Speaking of, um, getting naked...the portrayal of the two genders is one thing this book does especially well: a main theme seems to be the differences between men and women. Sometimes these differences are divisive; sometimes they're unifying. And without giving anything away, the gender element is wonderfully highlighted in Kelsa herself and her story arc. The author has an equally strong grasp on both his male and female characters.

The character complexity was one of the things I loved most about Rotten Magic, and that element is definitely alive and well in The Knight's Secret. No one is just a token character - and most can't even be squarely cast as either "good guys" or "bad guys." That makes this story all the more satisfying.


Until tomorrow.

Wednesday, November 15, 2017

Guest Post by Frances Wasserman-Bildner

"I wonder the wonder, freedom of freedoms, play for you nightly and sing in the rain.
I pray for your ghosts to let you off lightly, lessen and get rid of your terrible pain." - Expressions of an Artist: The Whole Shebang

Hey bibliophiles! Today we have a guest post from author and artist Frances Wassermann-Bildner. She'll give us a short overview of her book Expressions of an Artist - a mash-up of painting, writing, and poetry. Sort of. I'll let the author take it from here....

Expressions of an Artist: The Whole Shebang

This book is not a novel, nor a book of short stories. It is a collection of writings and paintings. It encompasses the human condition by covering topics such as love, loss, living, fear, political, outsider and belonging. Each piece of writing is written automatically and quickly. The writing actually writes itself and the author is a vehicle for her work. The paintings are done in the same way. There are no preconceived ideas in either paintings or writings.

Although the work is produced this way, it does touch the subjects that we are all concerned with. This is because the artist/author is a product of the human condition and will therefore hold these subjects in her subconscious.

Some of the work is quite dark, all of it is filled with energy and emotion and an appreciation of life in all its facets.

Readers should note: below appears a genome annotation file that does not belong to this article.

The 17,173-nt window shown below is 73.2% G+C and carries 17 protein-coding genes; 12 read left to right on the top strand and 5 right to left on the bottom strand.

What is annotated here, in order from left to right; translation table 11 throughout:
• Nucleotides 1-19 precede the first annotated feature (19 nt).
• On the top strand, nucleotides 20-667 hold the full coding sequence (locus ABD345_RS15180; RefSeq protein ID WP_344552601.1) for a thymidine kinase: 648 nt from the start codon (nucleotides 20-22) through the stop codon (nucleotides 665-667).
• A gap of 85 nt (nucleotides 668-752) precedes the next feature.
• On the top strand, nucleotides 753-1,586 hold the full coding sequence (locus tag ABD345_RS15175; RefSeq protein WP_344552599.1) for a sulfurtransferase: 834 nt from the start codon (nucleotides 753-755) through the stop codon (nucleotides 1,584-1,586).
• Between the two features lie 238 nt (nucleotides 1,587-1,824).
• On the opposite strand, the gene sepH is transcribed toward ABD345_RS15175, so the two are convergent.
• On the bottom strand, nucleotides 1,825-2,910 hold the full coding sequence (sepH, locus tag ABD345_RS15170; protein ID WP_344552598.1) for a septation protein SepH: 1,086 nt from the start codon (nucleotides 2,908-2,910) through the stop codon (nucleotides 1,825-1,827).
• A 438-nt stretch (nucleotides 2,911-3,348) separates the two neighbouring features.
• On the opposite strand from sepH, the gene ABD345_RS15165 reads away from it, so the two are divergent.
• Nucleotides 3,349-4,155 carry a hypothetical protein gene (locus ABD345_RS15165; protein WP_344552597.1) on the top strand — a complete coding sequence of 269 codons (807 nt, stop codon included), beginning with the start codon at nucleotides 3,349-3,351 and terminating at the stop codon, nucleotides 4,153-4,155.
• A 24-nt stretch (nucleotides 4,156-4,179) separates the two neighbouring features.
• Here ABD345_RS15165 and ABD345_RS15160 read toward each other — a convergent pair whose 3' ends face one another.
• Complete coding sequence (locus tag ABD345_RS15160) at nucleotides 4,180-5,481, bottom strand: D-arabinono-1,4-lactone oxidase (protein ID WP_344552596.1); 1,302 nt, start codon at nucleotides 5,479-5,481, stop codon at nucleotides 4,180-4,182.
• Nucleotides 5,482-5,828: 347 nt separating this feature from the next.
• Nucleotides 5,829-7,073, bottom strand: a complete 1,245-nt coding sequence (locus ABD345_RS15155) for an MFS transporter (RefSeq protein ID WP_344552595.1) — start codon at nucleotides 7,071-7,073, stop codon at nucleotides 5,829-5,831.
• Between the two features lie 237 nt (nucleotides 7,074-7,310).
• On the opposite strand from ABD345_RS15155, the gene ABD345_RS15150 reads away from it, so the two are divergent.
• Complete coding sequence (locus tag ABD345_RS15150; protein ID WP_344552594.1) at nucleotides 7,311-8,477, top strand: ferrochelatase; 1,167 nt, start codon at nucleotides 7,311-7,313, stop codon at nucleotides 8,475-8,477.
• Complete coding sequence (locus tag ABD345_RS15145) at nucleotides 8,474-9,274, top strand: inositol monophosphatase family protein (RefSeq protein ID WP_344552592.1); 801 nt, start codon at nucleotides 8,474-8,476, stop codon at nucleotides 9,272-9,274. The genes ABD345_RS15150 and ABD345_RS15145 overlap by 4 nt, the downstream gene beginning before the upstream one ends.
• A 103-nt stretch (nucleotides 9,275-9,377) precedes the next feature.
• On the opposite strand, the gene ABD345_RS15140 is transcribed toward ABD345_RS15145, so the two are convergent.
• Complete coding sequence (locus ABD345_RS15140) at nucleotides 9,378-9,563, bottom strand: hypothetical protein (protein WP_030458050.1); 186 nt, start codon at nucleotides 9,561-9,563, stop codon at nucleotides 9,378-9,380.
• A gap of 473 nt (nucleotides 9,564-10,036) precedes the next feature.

The book has been collated into these topics by a reader. One can easily dip in and out or read it cover to cover.

Here's an excerpt to whet your appetite:

Champagne Crystals

Champagne crystals, camaraderie, flight, bubbles in the air, bubbles everywhere, aeration, colour, sanguine moments. Spirit alive entering the gates of nirvana. Chrystal, veuve, what’s in a name, the purity, the semblance of a glass of champagne. Jockeys fly, horses neigh, the culmination of another day. Psychics, mediums, bursting through, who’s to say what’s you and you.

Anticipation, bubbles and expectation. I put my hand around your waist and tasted friendship. Not formed in haste. Champagne you asked, is it free, Champagne you queried for you and me?

Bubbles of life, love and laughter floating above the heavier matter. Champagne cocktails, chitter chatter. Corks that pop, love a lot, fizz in the air. Champagne everywhere, in the bath a glass between friends making many amends.

Get the book:

From Amazon

About the author:

Frances Wassermann-Bildner has been painting and writing for many years. This book is the culmination of these many years. She was born in Buenos Aires and has lived in London and New York. These cities, their vibrancy and color have greatly influenced her work. She is also the founder of Creative Wiz Kids: a children’s entertainment company where children come to paint and dance and adults also come to have fun! She loves the honesty and immediacy of children and finds working with them extremely stimulating. Along with her artistic work, Frances has been running these groups for almost twenty eight years!